The Emerging Mobile Investment Service Launched in Japan
LINE Corporation launches the LINE Securities, a mobile investment service, August 20, 2019. Based on the joint venture agreement to form a business partnership to pursue financial businesses focused on the securities business, LINE Financial Corporation ("LINE Financial") and Nomura Holdings Inc. ("Nomura") established LINE Securities Preparatory Corporation on June 1, 2018.
The company leverages LINE's extensive userbase, leading technologies, and high usability/mobile-optimized interface and combines this with Nomura's expertise in the financial business to offer a new and comprehensive securities service that addresses latent needs related to building assets.
Under its corporate mission of "investment made easy," LINE Securities is a new mobile investment service available on the LINE platform. During the initial phase after the launch, users can trade stocks of 100 leading Japanese companies and 9 domestic exchange-traded funds (ETFs) in amounts as small as one share/unit, and starting at several hundred yen. LINE Securities also offers instant buy/trade until 9 pm on weekdays, tailored to meet the lifestyles of the current working population.
The Japanese wealth management market
According to the Celent Report, the diversity of financial assets holdings of individuals in Japan — with more than 50% of assets maintained in cash or deposits — pales in comparison with the West. Rooted in an understanding that the Japanese investor is typically conservative, seeks stability, and ultimately hails from an agricultural culture and tradition that are averse to risk, the Japanese government consistently hatches plans to improve the investment environment for individual investors and to enhance investment literacy. A prime example of this is the NISA initiative. The system was first introduced in January 2014, and further expanded in January 2016 (raising the maximum NISA investment ceiling to 1.2 million yen and establishing Junior NISA to facilitate asset transfer from older to younger generations and promote investment by the young). The number of accounts opened and purchase volume under these tax-exempt accounts continue to rise. From 2014 to 2015, the number of accounts increased by 30%, and purchase volume tripled.
At the same time, the scope of people using accounts has increased little. The ratio of NISA account holders in the “prime asset formation demographic” (aged 20 to 49) accounts for just about of 30% of accounts and a shade over around 20% of NISA investment activity. Also, NISA has been slow out of the gate, proving unable to attract a high ratio of inexperienced investors. Indeed, the proportion of NISA users without experience in traditional securities channels (defined as retail investors with no record of securities account used during the previous fiscal year) stayed low.
Against this background, the new company offers Five Breakthroughs to eliminate the following Three Pitfalls. Celent highly appreciates their bold strategy and we expect it to get results.
5 breakthrough offers:
Celent believes that, along with the improvement of product offerings, the improvement of customer experiences, especially the provision of secure and flexible self-service financial transaction services, is the top priority. We also believe that it is necessary to provide some investment products that will greatly stimulate users to make investments. We can expect that the former will be accomplished through collaboration with LINE and the latter with Nomura.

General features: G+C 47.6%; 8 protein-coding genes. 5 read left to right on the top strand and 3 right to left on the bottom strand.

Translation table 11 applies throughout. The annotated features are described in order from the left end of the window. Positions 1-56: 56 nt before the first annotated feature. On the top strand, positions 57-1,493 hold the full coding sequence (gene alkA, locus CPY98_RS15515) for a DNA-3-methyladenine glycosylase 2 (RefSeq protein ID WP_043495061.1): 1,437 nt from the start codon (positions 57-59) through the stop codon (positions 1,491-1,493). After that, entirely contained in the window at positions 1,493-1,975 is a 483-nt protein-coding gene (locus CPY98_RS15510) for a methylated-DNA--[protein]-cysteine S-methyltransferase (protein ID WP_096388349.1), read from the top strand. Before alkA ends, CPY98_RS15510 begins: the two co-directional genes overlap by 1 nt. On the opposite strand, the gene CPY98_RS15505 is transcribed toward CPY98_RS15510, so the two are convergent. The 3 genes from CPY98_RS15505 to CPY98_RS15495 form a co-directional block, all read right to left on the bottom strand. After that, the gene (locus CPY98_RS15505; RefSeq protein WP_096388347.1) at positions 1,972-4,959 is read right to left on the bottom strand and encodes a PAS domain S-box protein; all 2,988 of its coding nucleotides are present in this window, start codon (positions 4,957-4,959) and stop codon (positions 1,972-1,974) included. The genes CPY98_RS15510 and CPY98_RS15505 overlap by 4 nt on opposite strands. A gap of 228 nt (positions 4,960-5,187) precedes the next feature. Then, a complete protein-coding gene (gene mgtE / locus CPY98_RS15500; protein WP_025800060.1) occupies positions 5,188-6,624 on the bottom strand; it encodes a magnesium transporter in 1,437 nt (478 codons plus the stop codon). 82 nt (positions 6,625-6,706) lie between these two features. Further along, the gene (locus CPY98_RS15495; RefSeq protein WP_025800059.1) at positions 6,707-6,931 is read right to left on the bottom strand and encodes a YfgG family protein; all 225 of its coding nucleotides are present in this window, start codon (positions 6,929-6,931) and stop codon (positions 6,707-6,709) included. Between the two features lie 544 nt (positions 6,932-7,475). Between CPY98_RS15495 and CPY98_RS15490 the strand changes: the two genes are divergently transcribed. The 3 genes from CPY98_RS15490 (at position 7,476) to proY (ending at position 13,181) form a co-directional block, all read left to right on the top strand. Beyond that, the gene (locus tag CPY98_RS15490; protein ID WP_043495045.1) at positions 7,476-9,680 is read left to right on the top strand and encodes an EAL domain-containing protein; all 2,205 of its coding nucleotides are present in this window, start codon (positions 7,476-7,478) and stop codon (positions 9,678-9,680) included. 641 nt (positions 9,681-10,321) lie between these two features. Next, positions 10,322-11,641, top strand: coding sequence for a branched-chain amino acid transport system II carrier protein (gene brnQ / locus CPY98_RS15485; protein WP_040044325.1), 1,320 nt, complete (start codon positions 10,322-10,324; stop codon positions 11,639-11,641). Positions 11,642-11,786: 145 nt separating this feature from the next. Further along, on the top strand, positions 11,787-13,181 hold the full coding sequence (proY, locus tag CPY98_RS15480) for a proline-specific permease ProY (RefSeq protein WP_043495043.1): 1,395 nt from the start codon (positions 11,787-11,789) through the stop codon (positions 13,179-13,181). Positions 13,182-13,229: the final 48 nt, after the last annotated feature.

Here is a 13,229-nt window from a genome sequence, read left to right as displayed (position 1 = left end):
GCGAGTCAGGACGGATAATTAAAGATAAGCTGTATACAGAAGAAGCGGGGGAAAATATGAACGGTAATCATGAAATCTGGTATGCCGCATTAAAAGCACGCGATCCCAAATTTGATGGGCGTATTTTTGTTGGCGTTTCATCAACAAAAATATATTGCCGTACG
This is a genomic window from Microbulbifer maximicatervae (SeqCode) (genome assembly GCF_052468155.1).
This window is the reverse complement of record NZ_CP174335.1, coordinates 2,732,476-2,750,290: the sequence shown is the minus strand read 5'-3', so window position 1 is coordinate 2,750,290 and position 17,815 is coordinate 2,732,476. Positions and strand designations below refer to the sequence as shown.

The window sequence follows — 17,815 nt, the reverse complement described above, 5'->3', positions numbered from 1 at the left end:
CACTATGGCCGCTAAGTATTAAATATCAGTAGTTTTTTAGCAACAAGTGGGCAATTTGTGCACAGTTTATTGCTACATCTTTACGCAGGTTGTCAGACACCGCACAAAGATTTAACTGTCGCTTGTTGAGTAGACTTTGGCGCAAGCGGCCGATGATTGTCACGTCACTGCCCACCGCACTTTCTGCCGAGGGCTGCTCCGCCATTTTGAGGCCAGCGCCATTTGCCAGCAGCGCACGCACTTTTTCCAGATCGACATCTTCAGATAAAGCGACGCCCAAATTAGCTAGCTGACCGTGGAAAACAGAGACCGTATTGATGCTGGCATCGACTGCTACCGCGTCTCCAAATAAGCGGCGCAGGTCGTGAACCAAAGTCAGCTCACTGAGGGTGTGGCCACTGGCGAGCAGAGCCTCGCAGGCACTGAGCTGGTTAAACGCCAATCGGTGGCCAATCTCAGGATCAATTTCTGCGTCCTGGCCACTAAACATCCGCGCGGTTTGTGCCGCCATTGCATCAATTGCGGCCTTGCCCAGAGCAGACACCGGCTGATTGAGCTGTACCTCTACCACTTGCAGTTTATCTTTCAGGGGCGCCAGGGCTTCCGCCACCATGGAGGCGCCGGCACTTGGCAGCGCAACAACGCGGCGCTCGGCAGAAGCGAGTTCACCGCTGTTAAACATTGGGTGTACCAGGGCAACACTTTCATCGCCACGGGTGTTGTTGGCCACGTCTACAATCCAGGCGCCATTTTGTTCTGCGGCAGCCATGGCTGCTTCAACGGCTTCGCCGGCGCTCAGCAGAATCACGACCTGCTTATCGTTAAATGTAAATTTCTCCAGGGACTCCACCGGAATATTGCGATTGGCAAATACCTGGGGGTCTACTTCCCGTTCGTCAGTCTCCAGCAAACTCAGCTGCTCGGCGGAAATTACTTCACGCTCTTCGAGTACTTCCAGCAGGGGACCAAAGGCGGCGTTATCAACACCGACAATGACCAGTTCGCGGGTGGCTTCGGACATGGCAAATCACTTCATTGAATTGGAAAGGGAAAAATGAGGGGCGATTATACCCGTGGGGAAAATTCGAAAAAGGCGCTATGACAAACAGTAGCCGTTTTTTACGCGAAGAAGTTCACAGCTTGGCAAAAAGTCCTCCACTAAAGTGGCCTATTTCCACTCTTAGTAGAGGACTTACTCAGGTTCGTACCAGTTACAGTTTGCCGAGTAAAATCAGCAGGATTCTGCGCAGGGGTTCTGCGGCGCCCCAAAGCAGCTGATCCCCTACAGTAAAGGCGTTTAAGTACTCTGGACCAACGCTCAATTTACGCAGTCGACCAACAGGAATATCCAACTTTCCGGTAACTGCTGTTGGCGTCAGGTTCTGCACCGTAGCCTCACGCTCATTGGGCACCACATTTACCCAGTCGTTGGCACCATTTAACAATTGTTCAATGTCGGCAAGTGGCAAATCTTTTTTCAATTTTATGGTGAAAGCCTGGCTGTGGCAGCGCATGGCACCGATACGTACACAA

The future of retail brokers
In the areas that new business operators are not eager to enter, namely the sectors in which there is already a robust selection of conventional products and services, and under the current regulatory framework, the account and customer information fundamental to transactions upon which customer instructions are based can only be executed/accessed through traditional business operators’ authentication and APIs. This means that it is too early to count out incumbents, and their existence cannot be ignored.
However, at the same, the fight centering on the UI for customers—that is, the fight over mobile apps—will only continue to intensify. Customers can access all account information from mobile apps, selecting the most appealing product and service offerings from a wide range of options, and completing the transaction with one click. In today’s digital and hyper-competitive environment where customer experiences are shared nearly instantaneously through SNS (in particular, negative comments) the financial product services sector will presumably no longer be afforded special treatment or insulated from these digital realities.
When the financial services industry (FSI) shifts to a modular model, Celent believes that exactly what responsibilities financial institutions (FIs) will adopt could take the form of any number of scenarios.
SNS dedicated retail brokers are blessed with the possibility and opportunity to create new business formats in the financial services industry through co-creation with its parent SNS (LINE) and a securities giant (Nomura). The success of the new company will not only provide synergies to the parent companies but it will also offer them an opportunity to move to a new business paradigm.
The views expressed in this column are the author's own and do not necessarily reflect this publication's view, and this article is not edited by Asian Banking & Finance. The author was not remunerated for this article.
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Eiichiro Yanagawa is a senior analyst with Celent's Asian Financial Services group and is based in the firm’s Tokyo office. His research focuses on IT strategy issues in the Japanese and Asian banking and financial industries.